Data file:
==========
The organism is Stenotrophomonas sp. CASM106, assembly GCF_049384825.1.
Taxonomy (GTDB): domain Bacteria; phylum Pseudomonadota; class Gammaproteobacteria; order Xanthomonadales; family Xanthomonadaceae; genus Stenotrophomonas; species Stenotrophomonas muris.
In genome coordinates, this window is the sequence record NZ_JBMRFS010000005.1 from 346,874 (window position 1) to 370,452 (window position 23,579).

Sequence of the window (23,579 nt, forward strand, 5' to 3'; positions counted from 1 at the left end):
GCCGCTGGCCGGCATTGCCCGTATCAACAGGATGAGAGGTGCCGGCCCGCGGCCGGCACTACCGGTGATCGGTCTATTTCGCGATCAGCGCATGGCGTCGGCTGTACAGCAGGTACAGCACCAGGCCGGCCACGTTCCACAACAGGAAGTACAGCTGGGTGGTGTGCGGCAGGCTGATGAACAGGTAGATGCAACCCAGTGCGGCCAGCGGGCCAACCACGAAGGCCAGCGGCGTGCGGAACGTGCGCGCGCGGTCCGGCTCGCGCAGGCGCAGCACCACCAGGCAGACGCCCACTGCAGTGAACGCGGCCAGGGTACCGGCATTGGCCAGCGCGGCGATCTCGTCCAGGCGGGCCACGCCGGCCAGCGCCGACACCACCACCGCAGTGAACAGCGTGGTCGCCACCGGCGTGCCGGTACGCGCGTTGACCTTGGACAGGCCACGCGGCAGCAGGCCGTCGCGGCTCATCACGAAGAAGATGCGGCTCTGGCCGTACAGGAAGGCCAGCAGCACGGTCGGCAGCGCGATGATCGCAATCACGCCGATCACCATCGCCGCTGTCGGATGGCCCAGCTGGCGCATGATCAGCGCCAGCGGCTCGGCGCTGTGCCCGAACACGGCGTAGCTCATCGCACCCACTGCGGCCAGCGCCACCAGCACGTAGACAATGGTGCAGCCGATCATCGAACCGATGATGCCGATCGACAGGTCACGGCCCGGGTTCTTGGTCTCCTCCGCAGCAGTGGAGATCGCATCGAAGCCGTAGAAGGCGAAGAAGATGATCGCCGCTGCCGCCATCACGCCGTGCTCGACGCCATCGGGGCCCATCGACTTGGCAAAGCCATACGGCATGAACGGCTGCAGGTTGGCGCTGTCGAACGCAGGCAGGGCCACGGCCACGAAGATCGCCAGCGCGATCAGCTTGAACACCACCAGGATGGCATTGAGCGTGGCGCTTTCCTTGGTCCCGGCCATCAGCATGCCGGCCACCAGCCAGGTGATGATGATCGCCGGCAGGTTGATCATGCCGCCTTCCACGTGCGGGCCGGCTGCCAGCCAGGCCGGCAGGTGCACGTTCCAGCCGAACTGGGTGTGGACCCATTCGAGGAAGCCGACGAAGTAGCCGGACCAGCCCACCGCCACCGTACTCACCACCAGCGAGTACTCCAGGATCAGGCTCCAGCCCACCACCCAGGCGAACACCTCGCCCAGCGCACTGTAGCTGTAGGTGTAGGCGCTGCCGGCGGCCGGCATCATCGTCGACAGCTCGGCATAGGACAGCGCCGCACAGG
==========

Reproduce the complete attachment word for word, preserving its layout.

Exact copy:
The organism is Stenotrophomonas sp. CASM106, assembly GCF_049384825.1.
Taxonomy (GTDB): domain Bacteria; phylum Pseudomonadota; class Gammaproteobacteria; order Xanthomonadales; family Xanthomonadaceae; genus Stenotrophomonas; species Stenotrophomonas muris.
In genome coordinates, this window is the sequence record NZ_JBMRFS010000005.1 from 346,874 (window position 1) to 370,452 (window position 23,579).

Sequence of the window (23,579 nt, forward strand, 5' to 3'; positions counted from 1 at the left end):
GCCGCTGGCCGGCATTGCCCGTATCAACAGGATGAGAGGTGCCGGCCCGCGGCCGGCACTACCGGTGATCGGTCTATTTCGCGATCAGCGCATGGCGTCGGCTGTACAGCAGGTACAGCACCAGGCCGGCCACGTTCCACAACAGGAAGTACAGCTGGGTGGTGTGCGGCAGGCTGATGAACAGGTAGATGCAACCCAGTGCGGCCAGCGGGCCAACCACGAAGGCCAGCGGCGTGCGGAACGTGCGCGCGCGGTCCGGCTCGCGCAGGCGCAGCACCACCAGGCAGACGCCCACTGCAGTGAACGCGGCCAGGGTACCGGCATTGGCCAGCGCGGCGATCTCGTCCAGGCGGGCCACGCCGGCCAGCGCCGACACCACCACCGCAGTGAACAGCGTGGTCGCCACCGGCGTGCCGGTACGCGCGTTGACCTTGGACAGGCCACGCGGCAGCAGGCCGTCGCGGCTCATCACGAAGAAGATGCGGCTCTGGCCGTACAGGAAGGCCAGCAGCACGGTCGGCAGCGCGATGATCGCAATCACGCCGATCACCATCGCCGCTGTCGGATGGCCCAGCTGGCGCATGATCAGCGCCAGCGGCTCGGCGCTGTGCCCGAACACGGCGTAGCTCATCGCACCCACTGCGGCCAGCGCCACCAGCACGTAGACAATGGTGCAGCCGATCATCGAACCGATGATGCCGATCGACAGGTCACGGCCCGGGTTCTTGGTCTCCTCCGCAGCAGTGGAGATCGCATCGAAGCCGTAGAAGGCGAAGAAGATGATCGCCGCTGCCGCCATCACGCCGTGCTCGACGCCATCGGGGCCCATCGACTTGGCAAAGCCATACGGCATGAACGGCTGCAGGTTGGCGCTGTCGAACGCAGGCAGGGCCACGGCCACGAAGATCGCCAGCGCGATCAGCTTGAACACCACCAGGATGGCATTGAGCGTGGCGCTTTCCTTGGTCCCGGCCATCAGCATGCCGGCCACCAGCCAGGTGATGATGATCGCCGGCAGGTTGATCATGCCGCCTTCCACGTGCGGGCCGGCTGCCAGCCAGGCCGGCAGGTGCACGTTCCAGCCGAACTGGGTGTGGACCCATTCGAGGAAGCCGACGAAGTAGCCGGACCAGCCCACCGCCACCGTACTCACCACCAGCGAGTACTCCAGGATCAGGCTCCAGCCCACCACCCAGGCGAACACCTCGCCCAGCGCACTGTAGCTGTAGGTGTAGGCGCTGCCGGCGGCCGGCATCATCGTCGACAGCTCGGCATAGGACAGCGCCGCACAGG